I also have quite the soft spot for her. She was one of my very first role models when I started on my own self-publishing journey, and I read her story on her blog and in many ways drew parallels to mine. Her career in IT started very similar to mine. The only difference being that I actually enjoy my job, but I still have mad respect for that woman. What she’s done, and what she continues to achieve, is just incredible.
I like her business philosophy too, and (of course) the fact that she’s a successful wide author.
Another one I really respect is Rachel Morgan, who has a very similar outlook on life to me. Oddly, I also recently read one of her books just out of respect… but in that case, I ended up thoroughly enjoying it, when I never thought I would, and I’m actually quite deep into the Creepy Hollow series (I don’t know I’d enjoy any of her OTHER series, though)! 😉
Thanks Graham! I do like to read broadly, although as you can see, I have a very particular preference for fantasy books.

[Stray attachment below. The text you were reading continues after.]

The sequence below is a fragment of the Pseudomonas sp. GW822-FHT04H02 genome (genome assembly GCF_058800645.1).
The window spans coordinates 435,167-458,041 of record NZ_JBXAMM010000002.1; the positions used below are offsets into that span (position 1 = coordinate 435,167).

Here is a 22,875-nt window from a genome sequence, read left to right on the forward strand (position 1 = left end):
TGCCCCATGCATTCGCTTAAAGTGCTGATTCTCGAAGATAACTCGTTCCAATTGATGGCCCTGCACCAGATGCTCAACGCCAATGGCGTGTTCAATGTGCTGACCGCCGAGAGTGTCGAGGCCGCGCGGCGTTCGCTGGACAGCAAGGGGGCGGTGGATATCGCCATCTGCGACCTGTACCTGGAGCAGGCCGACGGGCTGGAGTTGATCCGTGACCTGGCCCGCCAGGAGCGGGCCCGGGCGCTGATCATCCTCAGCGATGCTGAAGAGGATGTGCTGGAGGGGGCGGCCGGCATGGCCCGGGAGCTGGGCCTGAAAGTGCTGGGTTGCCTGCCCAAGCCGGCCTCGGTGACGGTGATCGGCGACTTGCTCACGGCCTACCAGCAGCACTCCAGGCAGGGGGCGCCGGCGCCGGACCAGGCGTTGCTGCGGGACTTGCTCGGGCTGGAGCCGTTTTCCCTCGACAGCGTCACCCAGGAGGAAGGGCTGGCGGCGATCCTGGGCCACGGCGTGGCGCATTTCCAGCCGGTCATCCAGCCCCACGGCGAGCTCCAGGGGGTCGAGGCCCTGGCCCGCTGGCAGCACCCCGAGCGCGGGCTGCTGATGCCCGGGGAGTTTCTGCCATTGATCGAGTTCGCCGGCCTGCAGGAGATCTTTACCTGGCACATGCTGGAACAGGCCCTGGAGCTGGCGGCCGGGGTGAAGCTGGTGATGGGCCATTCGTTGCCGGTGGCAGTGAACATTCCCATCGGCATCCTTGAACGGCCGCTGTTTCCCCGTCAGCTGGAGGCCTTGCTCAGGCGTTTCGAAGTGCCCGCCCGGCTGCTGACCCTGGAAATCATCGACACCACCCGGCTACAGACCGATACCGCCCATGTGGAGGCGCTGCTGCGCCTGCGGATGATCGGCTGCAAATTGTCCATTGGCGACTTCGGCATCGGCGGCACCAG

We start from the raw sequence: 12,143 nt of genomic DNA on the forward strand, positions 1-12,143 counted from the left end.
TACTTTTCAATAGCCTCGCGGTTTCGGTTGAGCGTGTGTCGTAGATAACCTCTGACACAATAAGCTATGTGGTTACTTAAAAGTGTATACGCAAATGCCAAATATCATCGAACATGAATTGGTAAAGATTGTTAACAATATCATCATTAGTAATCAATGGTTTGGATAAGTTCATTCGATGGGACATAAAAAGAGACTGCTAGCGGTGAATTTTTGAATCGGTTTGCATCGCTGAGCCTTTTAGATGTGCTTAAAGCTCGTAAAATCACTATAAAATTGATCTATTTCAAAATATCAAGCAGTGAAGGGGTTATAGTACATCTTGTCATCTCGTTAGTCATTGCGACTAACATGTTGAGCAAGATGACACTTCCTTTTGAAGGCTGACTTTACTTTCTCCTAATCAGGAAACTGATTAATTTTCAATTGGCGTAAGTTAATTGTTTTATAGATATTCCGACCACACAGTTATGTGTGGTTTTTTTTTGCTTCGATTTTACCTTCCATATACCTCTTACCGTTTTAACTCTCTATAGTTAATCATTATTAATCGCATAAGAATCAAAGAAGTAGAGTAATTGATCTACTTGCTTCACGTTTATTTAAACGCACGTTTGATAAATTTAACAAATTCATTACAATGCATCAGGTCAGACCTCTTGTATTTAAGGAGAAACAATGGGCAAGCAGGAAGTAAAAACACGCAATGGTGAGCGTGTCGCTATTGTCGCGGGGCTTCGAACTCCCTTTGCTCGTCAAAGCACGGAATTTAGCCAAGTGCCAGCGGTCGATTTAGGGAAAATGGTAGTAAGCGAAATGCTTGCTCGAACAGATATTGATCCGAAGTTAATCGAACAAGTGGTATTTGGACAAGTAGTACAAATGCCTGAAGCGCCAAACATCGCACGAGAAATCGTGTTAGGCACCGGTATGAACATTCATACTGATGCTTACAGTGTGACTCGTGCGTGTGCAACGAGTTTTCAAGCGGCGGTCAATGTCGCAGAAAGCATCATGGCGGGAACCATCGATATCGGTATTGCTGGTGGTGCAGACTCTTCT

I’m a big fan of Joanna’s and I think we would genuinely have been friends, because we have so much in common. In my case, I feel pretty much the same as her about my IT job 🙂 Agreed, she’s fantastic and such an inspiration for authors everywhere.
I’ve also read the first Creepy Hollow book a few years back and enjoyed that too, but I’m a little over the tropes of young adult paranormal romance at the moment. Still highly recommended though, for anyone who enjoys that genre!
One of the cool things about Joanna is that she makes you feel like you CAN be friends.
Over the years I’ve popped her emails here and there and commented on the occasional blog post. And I can tell you that not once has she ever failed to respond to me. And they’re not form-letter, “Thanks for your email. It’s good to hear from a fan. Blah blah blah.” responses, either. They’re personal, thoughtful, individually crafted responses that make mention of the things I’ve said and ask me probing questions. Much like Rachel, in fact… although not to take anything away from Rachel, but her and I are *already* acquaintances by virtue of being on various writing groups together and we’re Facebook friends. 😉
What I enjoy about Creepy Hollow is that it’s specifically NOT your average young adult paranormal romance (because I don’t generally like those either). Yes, some books are more romancy and angsty than others, and some parts of the story are more romancy and angsty than others, but at its core, I think it’s just a really cool adventure story. 🙂